As for Twin Cities-area freight traffic, I suggest you take a look at a few critical intersections - Hoffman Junction at the base of Dayton's Bluff in St. Paul is one, and another is Minneapolis Junction in northeast Minneapolis. Nearly every train passing through the Twin Cities goes through one or the other, and every passenger train in the Twin Cities area (current or projected) will pass through one of them. While 60 trains per day doesn't necessarily seem like a lot when compared with auto traffic, it's very difficult to thread more trains through those areas no matter their size - stopping distances of heavy freight trains are such that you need a LOT of space surrounding them.

That said, I agree that there is a place for DMUs in our urban area. The major proposed trunk lines - Red Rock, Rush Line, Norwood-Young America, I-94, I-394, Bethel - don't quite have the ridership right now for the conventional diesel-powered trains we're using now. Northstar has proven that while commuter rail works in our area, it is an expensive solution when not part of a system. I believe that a DMU-based system would be more economical, and allow the area to get the benefits of a true rail system.

Regarding the Sumitomo/Nippon Sharyo DMUs, I'll be very interested to see how they work in Toronto and in California. I doubt I'll ever see a US Railcar DMU (successor to Colorado Railcar), but more power to them too.
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Re: Colorado Railcar DMU Status

Postby D.Carleton » Mon Apr 23, 2012 5:12 am

electricron wrote:All light weight European built DMUs running in America are using FRA waivers to do so. The wavier is based upon a set time of separation between non FRA complaint (lightweight) and FRA compliant (freight) operations.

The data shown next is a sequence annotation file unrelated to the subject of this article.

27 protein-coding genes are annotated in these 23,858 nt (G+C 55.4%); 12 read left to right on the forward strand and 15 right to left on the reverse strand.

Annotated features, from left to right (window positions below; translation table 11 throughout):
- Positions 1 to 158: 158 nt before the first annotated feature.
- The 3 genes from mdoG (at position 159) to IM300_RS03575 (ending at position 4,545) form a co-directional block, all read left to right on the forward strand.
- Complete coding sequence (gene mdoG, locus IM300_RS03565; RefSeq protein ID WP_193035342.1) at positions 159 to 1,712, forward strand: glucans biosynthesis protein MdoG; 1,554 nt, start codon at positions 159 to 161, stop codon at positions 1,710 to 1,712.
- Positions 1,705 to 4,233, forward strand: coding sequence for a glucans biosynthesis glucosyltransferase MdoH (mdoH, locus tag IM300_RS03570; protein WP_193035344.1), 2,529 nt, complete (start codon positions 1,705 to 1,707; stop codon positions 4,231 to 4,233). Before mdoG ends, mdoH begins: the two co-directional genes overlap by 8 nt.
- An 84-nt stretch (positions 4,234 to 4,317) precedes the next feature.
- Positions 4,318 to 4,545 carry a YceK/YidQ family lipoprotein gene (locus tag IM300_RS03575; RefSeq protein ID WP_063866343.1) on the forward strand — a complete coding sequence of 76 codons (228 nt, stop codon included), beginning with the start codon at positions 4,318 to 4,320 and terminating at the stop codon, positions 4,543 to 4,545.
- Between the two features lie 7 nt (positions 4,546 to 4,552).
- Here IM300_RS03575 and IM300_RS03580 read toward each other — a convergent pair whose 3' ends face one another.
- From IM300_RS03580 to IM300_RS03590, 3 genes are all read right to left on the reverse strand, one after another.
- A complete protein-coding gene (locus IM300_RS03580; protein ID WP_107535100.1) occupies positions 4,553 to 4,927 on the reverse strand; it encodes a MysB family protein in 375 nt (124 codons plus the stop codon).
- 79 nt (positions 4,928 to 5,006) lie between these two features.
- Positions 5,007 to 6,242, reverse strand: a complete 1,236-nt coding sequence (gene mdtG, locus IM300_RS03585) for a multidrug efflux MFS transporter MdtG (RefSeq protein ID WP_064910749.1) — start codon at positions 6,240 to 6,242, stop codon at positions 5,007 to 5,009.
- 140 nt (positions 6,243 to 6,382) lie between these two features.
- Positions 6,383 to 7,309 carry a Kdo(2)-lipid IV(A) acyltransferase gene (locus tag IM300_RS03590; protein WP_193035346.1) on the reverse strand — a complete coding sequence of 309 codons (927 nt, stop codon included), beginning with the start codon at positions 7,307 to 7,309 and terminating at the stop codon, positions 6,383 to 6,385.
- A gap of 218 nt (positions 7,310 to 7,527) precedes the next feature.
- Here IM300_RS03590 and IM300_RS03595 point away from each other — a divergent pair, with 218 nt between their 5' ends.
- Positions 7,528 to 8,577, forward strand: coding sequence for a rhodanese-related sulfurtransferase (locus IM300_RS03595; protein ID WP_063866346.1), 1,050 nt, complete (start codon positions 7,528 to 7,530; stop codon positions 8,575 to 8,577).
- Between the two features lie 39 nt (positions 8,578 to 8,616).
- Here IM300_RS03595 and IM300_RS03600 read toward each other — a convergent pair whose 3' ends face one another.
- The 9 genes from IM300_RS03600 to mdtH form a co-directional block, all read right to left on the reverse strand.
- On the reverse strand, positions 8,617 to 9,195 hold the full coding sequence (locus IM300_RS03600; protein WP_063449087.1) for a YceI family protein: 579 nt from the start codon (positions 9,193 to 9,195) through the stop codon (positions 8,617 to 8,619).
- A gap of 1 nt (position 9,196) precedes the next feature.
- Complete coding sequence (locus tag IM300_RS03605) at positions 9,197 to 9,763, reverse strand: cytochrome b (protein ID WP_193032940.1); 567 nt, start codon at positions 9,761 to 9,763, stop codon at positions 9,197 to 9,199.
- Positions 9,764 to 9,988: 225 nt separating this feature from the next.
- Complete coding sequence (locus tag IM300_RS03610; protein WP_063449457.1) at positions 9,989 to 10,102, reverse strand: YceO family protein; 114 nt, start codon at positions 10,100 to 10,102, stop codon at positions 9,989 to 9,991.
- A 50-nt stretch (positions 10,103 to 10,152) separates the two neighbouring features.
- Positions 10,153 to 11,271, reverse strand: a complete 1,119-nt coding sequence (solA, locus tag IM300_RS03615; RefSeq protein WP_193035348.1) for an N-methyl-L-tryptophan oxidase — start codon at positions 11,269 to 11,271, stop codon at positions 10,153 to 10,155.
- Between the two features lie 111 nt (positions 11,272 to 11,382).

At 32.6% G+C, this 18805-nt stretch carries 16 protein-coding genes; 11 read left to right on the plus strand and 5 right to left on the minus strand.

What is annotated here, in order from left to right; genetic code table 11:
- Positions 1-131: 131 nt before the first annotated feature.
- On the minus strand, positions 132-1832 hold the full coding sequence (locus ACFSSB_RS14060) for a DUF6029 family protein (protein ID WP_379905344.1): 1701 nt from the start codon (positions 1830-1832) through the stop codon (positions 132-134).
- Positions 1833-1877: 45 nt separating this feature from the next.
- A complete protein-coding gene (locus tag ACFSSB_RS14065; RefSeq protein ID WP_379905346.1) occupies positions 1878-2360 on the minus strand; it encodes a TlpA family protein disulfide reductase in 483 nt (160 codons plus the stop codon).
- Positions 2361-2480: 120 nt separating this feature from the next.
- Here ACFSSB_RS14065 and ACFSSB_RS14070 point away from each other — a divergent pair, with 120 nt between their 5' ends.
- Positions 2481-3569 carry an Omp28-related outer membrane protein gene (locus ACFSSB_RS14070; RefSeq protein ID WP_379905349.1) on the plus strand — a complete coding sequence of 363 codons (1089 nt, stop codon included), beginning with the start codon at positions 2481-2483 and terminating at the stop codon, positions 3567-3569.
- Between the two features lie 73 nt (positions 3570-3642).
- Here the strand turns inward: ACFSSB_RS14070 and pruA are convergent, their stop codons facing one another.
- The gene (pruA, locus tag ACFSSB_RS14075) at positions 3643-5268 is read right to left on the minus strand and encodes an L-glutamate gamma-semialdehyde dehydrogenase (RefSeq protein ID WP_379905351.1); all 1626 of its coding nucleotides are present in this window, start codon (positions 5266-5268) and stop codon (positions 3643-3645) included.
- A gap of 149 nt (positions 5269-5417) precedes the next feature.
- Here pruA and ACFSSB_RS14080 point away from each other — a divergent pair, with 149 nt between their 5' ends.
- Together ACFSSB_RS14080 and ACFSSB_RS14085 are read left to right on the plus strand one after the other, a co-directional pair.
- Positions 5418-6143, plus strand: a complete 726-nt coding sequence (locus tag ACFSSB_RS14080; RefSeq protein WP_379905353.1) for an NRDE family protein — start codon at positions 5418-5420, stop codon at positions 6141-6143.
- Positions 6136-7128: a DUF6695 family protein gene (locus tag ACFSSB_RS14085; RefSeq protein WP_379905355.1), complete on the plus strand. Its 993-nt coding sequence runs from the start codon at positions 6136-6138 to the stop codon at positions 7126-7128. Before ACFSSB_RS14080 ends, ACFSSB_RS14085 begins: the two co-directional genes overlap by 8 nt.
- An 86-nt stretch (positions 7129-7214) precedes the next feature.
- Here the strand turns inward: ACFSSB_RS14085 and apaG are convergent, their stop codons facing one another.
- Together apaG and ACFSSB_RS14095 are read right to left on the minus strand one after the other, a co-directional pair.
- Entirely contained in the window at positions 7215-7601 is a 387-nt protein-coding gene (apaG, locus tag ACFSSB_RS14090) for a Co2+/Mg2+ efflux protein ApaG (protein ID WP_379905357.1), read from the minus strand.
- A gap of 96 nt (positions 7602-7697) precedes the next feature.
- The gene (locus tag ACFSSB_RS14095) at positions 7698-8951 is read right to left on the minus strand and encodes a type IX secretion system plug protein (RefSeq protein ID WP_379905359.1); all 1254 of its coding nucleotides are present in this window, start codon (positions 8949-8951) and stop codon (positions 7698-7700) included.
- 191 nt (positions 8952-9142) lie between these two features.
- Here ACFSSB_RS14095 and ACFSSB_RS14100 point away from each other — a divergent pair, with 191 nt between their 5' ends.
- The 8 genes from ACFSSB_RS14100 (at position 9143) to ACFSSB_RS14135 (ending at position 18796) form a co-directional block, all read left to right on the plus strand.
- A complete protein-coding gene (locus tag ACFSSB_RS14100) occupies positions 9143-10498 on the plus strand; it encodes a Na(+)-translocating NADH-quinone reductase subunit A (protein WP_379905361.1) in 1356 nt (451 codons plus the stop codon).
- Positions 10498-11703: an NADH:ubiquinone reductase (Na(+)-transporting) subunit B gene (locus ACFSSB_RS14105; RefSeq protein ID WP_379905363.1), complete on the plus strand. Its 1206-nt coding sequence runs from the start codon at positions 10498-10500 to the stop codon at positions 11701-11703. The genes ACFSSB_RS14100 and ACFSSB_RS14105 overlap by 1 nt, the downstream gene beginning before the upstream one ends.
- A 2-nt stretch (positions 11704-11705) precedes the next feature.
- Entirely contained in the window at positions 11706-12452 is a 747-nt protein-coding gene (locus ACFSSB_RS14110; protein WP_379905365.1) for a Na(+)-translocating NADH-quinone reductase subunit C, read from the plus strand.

Almost but there is a little more. The new Stadler DMU being used in the Denton, Texas service meets the "Tier 1 Alternate Compliance" spec., that is, it meets Tier 1 with Crash Energy Management (CEM). The current rules require a waiver from FRA for "full access to the network" and once they have that they may roam the domestic rail network freely. There is no need for temporal separation.
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Re: Colorado Railcar DMU Status

Postby electricron » Mon Apr 23, 2012 6:43 pm

D.Carleton wrote:
electricron wrote:All light weight European built DMUs running in America are using FRA waivers to do so. The wavier is based upon a set time of separation between non FRA complaint (lightweight) and FRA compliant (freight) operations.
Almost but there is a little more. The new Stadler DMU being used in the Denton, Texas service meets the "Tier 1 Alternate Compliance" spec., that is, it meets Tier 1 with Crash Energy Management (CEM). The current rules require a waiver from FRA for "full access to the network" and once they have that they may roam the domestic rail network freely. There is no need for temporal separation.

DCTA is hoping to get that wavier by this summer - but they haven't got it yet. The FRA runs on its own schedule, just like every other federal agency.